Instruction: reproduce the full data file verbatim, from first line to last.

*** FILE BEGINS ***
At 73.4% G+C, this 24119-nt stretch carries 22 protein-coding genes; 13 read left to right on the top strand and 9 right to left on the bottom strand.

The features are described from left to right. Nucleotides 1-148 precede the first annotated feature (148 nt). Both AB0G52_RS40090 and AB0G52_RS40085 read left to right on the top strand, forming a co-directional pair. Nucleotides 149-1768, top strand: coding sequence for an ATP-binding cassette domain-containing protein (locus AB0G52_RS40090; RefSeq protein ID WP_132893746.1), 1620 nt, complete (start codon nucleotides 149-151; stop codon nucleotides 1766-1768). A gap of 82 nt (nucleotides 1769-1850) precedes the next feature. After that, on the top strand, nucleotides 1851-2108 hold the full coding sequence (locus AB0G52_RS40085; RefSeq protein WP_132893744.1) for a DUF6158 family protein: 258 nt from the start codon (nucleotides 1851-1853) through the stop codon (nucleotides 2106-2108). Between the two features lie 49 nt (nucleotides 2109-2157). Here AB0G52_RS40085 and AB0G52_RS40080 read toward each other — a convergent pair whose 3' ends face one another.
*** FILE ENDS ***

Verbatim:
At 73.4% G+C, this 24119-nt stretch carries 22 protein-coding genes; 13 read left to right on the top strand and 9 right to left on the bottom strand.

The features are described from left to right. Nucleotides 1-148 precede the first annotated feature (148 nt). Both AB0G52_RS40090 and AB0G52_RS40085 read left to right on the top strand, forming a co-directional pair. Nucleotides 149-1768, top strand: coding sequence for an ATP-binding cassette domain-containing protein (locus AB0G52_RS40090; RefSeq protein ID WP_132893746.1), 1620 nt, complete (start codon nucleotides 149-151; stop codon nucleotides 1766-1768). A gap of 82 nt (nucleotides 1769-1850) precedes the next feature. After that, on the top strand, nucleotides 1851-2108 hold the full coding sequence (locus AB0G52_RS40085; RefSeq protein WP_132893744.1) for a DUF6158 family protein: 258 nt from the start codon (nucleotides 1851-1853) through the stop codon (nucleotides 2106-2108). Between the two features lie 49 nt (nucleotides 2109-2157). Here AB0G52_RS40085 and AB0G52_RS40080 read toward each other — a convergent pair whose 3' ends face one another.